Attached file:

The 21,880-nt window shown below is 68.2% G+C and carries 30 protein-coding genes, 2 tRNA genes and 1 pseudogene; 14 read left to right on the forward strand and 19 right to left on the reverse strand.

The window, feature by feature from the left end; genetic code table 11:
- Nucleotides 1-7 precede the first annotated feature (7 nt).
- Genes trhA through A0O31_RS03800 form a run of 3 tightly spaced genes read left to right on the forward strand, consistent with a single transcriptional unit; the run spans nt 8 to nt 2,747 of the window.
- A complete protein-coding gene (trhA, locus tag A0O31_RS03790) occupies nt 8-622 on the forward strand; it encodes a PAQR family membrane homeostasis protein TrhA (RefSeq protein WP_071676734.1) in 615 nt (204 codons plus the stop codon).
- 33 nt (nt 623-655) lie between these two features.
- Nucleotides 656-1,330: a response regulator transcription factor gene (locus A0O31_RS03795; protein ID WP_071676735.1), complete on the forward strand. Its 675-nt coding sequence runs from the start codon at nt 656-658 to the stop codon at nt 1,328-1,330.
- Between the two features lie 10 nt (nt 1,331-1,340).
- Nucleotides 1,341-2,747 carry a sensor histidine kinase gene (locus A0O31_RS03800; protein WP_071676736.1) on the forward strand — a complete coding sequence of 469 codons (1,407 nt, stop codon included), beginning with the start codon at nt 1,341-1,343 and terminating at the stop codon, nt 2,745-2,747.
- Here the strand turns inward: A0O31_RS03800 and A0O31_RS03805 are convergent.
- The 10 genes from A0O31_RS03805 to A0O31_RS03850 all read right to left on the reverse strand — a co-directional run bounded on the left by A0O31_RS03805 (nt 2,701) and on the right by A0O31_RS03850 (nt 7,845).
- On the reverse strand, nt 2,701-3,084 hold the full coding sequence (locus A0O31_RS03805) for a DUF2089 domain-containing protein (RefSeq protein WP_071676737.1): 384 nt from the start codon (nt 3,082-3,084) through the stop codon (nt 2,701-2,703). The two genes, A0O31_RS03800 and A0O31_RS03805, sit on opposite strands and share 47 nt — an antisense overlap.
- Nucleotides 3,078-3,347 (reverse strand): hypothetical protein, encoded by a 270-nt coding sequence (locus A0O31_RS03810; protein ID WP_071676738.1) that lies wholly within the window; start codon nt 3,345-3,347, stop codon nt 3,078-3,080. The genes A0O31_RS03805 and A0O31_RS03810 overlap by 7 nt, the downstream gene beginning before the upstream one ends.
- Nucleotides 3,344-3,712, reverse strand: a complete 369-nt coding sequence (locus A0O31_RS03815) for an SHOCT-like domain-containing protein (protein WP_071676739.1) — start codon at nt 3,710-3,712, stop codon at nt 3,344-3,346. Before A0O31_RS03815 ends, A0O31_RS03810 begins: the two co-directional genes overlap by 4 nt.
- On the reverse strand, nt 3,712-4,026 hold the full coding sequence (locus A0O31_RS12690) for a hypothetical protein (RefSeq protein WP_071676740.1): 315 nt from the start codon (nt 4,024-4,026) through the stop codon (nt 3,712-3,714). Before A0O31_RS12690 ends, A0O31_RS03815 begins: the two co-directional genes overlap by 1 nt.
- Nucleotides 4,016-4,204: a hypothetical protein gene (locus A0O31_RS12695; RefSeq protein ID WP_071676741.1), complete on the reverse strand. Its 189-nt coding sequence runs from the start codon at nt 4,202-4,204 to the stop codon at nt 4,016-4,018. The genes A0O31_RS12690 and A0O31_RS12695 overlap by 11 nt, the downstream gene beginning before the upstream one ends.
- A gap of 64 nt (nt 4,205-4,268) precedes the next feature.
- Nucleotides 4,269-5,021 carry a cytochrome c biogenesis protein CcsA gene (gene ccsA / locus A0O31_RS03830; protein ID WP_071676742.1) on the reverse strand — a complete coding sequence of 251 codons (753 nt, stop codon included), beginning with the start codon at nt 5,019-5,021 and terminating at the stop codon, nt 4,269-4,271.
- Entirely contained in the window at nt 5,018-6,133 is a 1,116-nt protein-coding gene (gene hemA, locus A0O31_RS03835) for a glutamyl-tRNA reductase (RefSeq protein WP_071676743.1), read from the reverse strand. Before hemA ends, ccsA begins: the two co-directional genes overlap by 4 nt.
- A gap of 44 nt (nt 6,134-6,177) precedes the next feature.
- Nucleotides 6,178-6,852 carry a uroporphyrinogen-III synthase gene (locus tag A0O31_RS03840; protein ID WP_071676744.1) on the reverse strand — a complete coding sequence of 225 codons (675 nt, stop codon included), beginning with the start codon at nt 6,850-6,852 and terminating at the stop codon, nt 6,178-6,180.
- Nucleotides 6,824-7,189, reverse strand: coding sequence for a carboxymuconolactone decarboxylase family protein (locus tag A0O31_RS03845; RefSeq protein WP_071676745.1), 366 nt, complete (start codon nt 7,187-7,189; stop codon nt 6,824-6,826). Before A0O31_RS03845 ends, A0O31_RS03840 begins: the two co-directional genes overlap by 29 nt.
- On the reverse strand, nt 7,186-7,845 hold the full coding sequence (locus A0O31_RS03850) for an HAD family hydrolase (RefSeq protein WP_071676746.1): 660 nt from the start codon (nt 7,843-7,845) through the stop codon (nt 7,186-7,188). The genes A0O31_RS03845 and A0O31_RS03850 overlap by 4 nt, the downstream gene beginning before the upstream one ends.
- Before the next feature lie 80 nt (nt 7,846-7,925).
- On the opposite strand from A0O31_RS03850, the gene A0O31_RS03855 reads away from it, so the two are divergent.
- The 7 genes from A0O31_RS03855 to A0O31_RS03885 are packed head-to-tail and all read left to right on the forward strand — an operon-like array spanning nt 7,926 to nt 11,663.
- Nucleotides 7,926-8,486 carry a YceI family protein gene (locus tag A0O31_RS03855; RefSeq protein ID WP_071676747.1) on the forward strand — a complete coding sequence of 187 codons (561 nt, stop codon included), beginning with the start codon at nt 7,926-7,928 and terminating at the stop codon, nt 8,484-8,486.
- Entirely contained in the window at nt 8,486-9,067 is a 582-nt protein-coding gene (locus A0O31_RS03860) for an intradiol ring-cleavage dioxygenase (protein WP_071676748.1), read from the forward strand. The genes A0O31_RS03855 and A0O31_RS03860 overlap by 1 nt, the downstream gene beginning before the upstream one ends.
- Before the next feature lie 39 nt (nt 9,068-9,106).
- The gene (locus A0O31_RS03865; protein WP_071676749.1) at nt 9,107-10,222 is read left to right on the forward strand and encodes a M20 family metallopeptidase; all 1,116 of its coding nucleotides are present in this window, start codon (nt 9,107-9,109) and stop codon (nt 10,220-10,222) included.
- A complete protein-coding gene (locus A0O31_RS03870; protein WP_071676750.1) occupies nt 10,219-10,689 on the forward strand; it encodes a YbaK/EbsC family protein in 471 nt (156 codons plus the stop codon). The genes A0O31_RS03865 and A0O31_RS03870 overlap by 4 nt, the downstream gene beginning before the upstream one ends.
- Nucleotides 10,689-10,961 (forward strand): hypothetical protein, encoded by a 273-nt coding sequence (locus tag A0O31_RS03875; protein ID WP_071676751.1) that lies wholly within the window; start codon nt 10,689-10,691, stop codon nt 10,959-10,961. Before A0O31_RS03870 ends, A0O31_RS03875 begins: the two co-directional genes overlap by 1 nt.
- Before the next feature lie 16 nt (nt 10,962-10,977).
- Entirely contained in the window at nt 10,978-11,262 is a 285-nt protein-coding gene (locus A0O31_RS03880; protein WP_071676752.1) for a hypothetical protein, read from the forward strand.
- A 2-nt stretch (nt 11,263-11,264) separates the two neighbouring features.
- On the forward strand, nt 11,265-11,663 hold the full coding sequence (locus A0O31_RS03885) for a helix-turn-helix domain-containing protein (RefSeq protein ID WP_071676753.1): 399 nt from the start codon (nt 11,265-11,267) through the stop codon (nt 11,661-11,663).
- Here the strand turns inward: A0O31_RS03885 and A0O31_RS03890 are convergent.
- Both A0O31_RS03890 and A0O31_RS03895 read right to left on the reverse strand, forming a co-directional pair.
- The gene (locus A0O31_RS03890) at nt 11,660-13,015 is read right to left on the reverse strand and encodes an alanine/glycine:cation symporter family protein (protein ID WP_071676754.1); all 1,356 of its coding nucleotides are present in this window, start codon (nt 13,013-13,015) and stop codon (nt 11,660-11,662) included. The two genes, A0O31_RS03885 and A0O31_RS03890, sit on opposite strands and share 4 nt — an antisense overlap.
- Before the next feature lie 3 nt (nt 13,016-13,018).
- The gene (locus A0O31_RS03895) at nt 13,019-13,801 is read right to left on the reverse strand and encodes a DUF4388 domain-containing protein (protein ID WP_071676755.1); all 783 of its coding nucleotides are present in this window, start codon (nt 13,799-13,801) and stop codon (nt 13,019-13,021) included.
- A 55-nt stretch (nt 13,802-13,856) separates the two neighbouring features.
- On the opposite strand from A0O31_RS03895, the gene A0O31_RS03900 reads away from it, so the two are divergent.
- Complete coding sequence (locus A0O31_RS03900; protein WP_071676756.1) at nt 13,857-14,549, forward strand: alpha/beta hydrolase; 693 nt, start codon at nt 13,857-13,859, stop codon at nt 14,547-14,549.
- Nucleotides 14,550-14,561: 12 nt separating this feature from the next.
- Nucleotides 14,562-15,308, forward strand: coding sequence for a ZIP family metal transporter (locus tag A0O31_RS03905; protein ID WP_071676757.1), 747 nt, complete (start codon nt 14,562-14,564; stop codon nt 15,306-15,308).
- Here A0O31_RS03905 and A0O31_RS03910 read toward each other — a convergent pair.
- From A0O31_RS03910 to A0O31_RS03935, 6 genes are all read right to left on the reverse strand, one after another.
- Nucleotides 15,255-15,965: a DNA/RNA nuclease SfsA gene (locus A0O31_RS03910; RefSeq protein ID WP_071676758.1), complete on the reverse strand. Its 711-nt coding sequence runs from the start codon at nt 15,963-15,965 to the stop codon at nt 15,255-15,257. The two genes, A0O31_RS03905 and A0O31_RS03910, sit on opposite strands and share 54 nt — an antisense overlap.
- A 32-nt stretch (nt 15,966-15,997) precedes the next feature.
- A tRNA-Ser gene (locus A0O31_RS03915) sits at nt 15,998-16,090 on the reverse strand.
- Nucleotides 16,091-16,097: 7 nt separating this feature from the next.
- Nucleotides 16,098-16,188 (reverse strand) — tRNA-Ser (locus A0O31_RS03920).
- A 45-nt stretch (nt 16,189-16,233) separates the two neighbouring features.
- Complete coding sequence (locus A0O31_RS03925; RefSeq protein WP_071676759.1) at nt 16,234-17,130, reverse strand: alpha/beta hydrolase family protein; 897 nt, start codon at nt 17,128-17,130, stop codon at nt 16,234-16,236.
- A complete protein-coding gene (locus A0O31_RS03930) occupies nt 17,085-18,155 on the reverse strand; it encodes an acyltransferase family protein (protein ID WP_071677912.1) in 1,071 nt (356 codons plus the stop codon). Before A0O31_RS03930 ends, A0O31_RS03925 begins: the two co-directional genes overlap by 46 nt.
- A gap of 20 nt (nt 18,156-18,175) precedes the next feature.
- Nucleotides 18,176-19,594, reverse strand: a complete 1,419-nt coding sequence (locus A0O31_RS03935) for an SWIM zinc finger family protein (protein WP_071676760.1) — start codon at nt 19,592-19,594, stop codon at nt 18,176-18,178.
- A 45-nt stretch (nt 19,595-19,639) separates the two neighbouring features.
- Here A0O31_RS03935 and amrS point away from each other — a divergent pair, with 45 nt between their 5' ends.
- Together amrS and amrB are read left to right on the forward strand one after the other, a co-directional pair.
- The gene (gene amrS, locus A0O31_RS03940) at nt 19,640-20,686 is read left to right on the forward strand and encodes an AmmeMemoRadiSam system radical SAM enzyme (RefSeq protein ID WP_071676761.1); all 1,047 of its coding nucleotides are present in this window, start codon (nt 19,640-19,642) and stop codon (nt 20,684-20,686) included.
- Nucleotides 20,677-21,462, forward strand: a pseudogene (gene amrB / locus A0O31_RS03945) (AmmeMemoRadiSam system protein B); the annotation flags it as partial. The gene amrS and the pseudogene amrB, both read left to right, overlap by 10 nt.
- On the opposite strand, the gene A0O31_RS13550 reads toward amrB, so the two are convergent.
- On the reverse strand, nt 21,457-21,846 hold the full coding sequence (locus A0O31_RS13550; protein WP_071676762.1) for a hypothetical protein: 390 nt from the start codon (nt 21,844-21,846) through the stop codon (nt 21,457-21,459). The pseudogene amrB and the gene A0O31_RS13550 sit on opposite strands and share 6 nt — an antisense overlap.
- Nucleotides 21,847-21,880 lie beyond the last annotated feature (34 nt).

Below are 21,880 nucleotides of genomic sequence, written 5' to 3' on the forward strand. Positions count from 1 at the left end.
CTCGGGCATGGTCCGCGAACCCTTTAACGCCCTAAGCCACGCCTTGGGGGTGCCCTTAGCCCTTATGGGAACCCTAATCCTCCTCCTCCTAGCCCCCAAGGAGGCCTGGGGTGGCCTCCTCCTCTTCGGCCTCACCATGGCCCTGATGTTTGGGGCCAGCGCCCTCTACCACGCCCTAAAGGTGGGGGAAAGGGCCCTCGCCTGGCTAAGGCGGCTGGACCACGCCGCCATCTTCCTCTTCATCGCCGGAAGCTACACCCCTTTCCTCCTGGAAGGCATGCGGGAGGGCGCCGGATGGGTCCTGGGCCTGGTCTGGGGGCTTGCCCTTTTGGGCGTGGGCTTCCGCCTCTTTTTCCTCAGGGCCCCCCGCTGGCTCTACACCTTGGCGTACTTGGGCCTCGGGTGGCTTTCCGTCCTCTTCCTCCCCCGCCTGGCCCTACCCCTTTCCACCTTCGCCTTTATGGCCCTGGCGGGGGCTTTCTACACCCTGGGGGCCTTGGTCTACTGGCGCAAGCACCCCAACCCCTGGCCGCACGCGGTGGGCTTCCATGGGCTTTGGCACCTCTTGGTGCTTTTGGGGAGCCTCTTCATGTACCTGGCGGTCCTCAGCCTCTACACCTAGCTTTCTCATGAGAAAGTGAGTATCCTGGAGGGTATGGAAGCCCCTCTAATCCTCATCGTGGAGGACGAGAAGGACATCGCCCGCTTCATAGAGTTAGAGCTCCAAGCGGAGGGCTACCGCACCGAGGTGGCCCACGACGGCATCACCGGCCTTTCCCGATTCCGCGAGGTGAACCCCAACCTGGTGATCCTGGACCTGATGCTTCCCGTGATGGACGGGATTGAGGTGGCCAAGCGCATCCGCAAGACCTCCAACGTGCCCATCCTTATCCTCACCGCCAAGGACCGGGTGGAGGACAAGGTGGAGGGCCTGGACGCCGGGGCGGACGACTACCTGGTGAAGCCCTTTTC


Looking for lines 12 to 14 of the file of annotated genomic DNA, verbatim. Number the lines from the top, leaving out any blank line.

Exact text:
- On the reverse strand, nt 2,701-3,084 hold the full coding sequence (locus A0O31_RS03805) for a DUF2089 domain-containing protein (RefSeq protein WP_071676737.1): 384 nt from the start codon (nt 3,082-3,084) through the stop codon (nt 2,701-2,703). The two genes, A0O31_RS03800 and A0O31_RS03805, sit on opposite strands and share 47 nt — an antisense overlap.
- Nucleotides 3,078-3,347 (reverse strand): hypothetical protein, encoded by a 270-nt coding sequence (locus A0O31_RS03810; protein ID WP_071676738.1) that lies wholly within the window; start codon nt 3,345-3,347, stop codon nt 3,078-3,080. The genes A0O31_RS03805 and A0O31_RS03810 overlap by 7 nt, the downstream gene beginning before the upstream one ends.
- Nucleotides 3,344-3,712, reverse strand: a complete 369-nt coding sequence (locus A0O31_RS03815) for an SHOCT-like domain-containing protein (protein WP_071676739.1) — start codon at nt 3,710-3,712, stop codon at nt 3,344-3,346. Before A0O31_RS03815 ends, A0O31_RS03810 begins: the two co-directional genes overlap by 4 nt.